Then you would upload a PDF file of your book. From there, you would go through each page of the book and select panels (for a comic) for those readers that could guide along panel-to-panel in a similar but not exact way that comiXology does with their Guided View Technology. The program would tell you if you selected too large an area or too small, or overlapped with other panels, and so forth, and you’d have to go back and re-select to fix it before submitting. Once you submitted, you paid $150 and waited until the book was made available.

There was no approvals process by Graphicly, just by the vendors that would carry the book after Graphicly converted it. So, this would include iTunes, Kobo, Nook, etc.

However, there were often times when the dashboard would show that a book was still “in review” by a vendor, but this was inaccurate. I oftentimes had more luck finding out our books had been published by going to each individual vendor site, like Amazon or Nook, and searching for it myself, because the Graphicly dashboard was showing it still “in review” months after it had been released in some cases.

Originally, there was a chart when you logged into your dashboard that tracked your sales by the day. There was also a column right on the dashboard when you logged in that told you your earnings and through which vendors you were receiving sales. However, within a very short period of time of joining up with Graphicly, this seemed to stop working. Sales weren’t showing up and the amount of revenue was just sitting stagnant, even when I knew there had been book sales. I and others had made purchases from the vendors just to test this and yet those sales would not show.

I thought it might have been a glitch and tried to give it time to sort itself out, trying to give the benefit of the doubt. Finally, in mid-July 2013, I emailed Graphicly and questioned this. The response I received from the “support desk” email at Graphicly said:

“… yes, usually, sales reports will show up at least once a week on the dashboard.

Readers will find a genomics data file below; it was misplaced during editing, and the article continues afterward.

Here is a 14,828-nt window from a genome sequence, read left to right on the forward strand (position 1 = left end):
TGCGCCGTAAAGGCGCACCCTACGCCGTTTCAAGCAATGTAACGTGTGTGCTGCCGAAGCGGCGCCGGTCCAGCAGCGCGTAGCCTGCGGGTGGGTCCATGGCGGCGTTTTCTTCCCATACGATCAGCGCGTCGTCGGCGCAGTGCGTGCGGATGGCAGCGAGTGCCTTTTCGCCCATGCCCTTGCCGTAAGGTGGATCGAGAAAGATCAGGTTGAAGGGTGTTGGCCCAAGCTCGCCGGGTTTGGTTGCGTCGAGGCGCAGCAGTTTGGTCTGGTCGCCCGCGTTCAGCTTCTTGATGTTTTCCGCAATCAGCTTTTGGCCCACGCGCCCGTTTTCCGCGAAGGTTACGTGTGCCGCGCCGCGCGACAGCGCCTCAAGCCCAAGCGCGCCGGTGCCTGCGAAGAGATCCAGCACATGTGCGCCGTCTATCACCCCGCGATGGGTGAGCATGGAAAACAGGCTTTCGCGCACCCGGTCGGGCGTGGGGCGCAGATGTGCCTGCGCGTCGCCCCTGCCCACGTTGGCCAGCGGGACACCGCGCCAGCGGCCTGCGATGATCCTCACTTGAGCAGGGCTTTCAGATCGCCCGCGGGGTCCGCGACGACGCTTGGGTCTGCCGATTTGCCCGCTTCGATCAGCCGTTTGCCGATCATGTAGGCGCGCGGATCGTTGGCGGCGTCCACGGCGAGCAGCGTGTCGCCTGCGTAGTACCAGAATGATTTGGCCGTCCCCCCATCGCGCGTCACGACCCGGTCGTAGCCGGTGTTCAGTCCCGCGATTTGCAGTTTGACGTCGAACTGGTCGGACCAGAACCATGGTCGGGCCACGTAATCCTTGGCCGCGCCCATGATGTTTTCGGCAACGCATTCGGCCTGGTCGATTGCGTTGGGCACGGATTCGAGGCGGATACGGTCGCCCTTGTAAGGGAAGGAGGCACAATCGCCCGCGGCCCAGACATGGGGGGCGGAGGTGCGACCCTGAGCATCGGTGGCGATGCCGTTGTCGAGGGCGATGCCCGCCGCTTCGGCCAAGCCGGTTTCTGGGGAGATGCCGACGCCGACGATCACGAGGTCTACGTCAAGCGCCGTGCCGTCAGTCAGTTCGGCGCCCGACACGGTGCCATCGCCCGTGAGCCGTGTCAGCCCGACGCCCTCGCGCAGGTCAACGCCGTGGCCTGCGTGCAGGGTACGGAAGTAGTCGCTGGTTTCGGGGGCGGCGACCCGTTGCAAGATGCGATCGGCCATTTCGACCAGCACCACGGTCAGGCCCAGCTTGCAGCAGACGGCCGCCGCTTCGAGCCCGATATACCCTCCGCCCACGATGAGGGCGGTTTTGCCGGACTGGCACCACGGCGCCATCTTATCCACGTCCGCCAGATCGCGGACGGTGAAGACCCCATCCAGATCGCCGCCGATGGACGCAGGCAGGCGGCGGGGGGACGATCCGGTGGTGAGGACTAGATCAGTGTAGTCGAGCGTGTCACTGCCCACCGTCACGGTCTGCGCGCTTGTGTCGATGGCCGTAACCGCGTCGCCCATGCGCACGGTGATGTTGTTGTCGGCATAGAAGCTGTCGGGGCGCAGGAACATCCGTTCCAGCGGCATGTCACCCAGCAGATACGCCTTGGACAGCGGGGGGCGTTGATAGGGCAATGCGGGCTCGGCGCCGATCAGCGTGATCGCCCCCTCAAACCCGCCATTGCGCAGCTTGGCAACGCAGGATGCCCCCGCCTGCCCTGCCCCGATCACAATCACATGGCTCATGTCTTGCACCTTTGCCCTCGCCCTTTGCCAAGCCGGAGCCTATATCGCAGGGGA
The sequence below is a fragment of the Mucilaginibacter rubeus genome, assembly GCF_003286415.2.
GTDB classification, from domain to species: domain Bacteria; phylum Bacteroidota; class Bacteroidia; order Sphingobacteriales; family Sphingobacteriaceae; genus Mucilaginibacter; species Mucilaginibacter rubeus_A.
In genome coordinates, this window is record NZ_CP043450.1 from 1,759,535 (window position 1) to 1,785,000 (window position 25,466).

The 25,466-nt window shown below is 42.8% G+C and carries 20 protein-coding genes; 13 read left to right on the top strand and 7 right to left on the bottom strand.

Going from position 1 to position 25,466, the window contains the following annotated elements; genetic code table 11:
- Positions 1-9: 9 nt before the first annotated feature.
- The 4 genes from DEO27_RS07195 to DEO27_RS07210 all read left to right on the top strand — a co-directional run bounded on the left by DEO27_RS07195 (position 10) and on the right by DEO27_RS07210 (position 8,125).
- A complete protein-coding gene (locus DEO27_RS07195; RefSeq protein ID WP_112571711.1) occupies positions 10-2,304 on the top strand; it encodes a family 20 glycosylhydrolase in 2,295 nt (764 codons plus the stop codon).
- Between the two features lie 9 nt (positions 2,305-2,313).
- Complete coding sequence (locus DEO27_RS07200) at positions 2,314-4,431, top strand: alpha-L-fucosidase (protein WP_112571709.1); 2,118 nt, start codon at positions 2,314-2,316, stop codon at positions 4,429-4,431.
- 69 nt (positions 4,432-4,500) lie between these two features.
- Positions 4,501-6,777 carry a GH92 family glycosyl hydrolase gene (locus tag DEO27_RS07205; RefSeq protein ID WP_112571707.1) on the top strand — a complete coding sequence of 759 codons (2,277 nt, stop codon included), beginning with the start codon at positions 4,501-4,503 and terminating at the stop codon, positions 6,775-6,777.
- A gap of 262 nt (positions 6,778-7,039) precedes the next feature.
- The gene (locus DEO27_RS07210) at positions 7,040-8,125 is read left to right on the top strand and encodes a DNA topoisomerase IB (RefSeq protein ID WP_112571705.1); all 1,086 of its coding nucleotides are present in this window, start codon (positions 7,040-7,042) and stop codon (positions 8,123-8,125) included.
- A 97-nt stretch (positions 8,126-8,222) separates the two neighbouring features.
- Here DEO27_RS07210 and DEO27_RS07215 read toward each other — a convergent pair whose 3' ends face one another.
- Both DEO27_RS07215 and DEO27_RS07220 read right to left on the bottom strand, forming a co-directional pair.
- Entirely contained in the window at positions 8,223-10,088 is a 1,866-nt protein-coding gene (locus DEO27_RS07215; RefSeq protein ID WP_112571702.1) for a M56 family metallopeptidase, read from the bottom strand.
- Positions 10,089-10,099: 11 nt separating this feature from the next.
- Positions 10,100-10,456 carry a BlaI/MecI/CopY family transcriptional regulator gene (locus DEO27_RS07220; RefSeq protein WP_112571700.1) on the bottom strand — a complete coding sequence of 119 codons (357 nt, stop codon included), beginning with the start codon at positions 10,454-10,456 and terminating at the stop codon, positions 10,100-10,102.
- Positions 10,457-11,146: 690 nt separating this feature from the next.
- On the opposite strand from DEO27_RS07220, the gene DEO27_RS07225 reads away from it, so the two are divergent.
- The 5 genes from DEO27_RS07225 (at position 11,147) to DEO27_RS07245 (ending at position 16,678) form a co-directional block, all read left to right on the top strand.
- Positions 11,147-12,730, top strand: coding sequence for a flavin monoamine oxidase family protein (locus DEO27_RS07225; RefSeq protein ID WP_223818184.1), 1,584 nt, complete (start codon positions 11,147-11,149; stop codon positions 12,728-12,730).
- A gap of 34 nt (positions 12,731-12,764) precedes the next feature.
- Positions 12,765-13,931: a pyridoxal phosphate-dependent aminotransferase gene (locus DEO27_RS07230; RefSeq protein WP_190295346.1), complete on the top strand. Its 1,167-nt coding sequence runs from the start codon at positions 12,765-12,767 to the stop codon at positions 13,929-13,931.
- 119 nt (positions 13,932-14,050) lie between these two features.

However, the sales figures are broken right now for almost all of our accounts, including larger publishers like Image Comics, ect. [sic]

We are working on getting sales figures to reappear.”

Nothing changed, and in October 2013, I emailed again, questioning if the problem was going to get fixed and if any sales in those times would be added retroactively, as I knew I had sales for the book. I got the following response from the support desk email:

“We’re expecting the new (August) sales reports to go up as soon as we can get them there.

When those spreadsheets are updated, you’ll have all the information we have to give you. It’s just a bit delayed.

Thanks.”

Those spreadsheets they are talking about were Microsoft Excel files that would periodically become available, several months after the fact, reportedly to tell you what your sales were for a given month. With the tracking system not working, this was the only method of calculating anything and had to be calculated yourself, as the revenue when you log in still remained broken and unchanged from months and months prior.

We had to take their word for it that what was in that Excel sheet was accurate, which, I admit was becoming difficult to do because there was just no real information as to what was going on. After sending another follow-up email, I received this response: